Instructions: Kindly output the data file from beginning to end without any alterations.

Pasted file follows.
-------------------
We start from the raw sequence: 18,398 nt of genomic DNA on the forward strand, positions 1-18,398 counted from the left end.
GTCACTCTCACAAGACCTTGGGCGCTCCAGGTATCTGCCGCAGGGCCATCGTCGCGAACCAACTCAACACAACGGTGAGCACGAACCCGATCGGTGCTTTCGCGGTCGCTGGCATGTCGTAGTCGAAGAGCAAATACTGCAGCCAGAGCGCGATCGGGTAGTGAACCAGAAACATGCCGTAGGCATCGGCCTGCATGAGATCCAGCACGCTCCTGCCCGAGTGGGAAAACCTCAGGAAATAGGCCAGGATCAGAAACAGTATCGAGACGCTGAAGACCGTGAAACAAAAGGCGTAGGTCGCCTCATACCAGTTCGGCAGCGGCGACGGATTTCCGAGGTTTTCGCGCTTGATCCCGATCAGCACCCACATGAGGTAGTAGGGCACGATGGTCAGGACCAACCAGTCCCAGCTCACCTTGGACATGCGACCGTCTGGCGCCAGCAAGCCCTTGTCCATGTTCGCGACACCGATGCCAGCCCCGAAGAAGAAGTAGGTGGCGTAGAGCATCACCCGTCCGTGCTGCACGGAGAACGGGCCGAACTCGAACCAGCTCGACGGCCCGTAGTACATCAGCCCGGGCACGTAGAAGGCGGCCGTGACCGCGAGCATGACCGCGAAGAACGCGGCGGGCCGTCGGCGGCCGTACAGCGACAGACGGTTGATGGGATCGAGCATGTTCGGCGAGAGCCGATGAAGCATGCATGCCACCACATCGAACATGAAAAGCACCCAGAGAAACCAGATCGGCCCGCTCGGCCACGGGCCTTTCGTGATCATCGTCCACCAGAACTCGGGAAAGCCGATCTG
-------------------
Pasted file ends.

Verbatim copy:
We start from the raw sequence: 18,398 nt of genomic DNA on the forward strand, positions 1-18,398 counted from the left end.
GTCACTCTCACAAGACCTTGGGCGCTCCAGGTATCTGCCGCAGGGCCATCGTCGCGAACCAACTCAACACAACGGTGAGCACGAACCCGATCGGTGCTTTCGCGGTCGCTGGCATGTCGTAGTCGAAGAGCAAATACTGCAGCCAGAGCGCGATCGGGTAGTGAACCAGAAACATGCCGTAGGCATCGGCCTGCATGAGATCCAGCACGCTCCTGCCCGAGTGGGAAAACCTCAGGAAATAGGCCAGGATCAGAAACAGTATCGAGACGCTGAAGACCGTGAAACAAAAGGCGTAGGTCGCCTCATACCAGTTCGGCAGCGGCGACGGATTTCCGAGGTTTTCGCGCTTGATCCCGATCAGCACCCACATGAGGTAGTAGGGCACGATGGTCAGGACCAACCAGTCCCAGCTCACCTTGGACATGCGACCGTCTGGCGCCAGCAAGCCCTTGTCCATGTTCGCGACACCGATGCCAGCCCCGAAGAAGAAGTAGGTGGCGTAGAGCATCACCCGTCCGTGCTGCACGGAGAACGGGCCGAACTCGAACCAGCTCGACGGCCCGTAGTACATCAGCCCGGGCACGTAGAAGGCGGCCGTGACCGCGAGCATGACCGCGAAGAACGCGGCGGGCCGTCGGCGGCCGTACAGCGACAGACGGTTGATGGGATCGAGCATGTTCGGCGAGAGCCGATGAAGCATGCATGCCACCACATCGAACATGAAAAGCACCCAGAGAAACCAGATCGGCCCGCTCGGCCACGGGCCTTTCGTGATCATCGTCCACCAGAACTCGGGAAAGCCGATCTG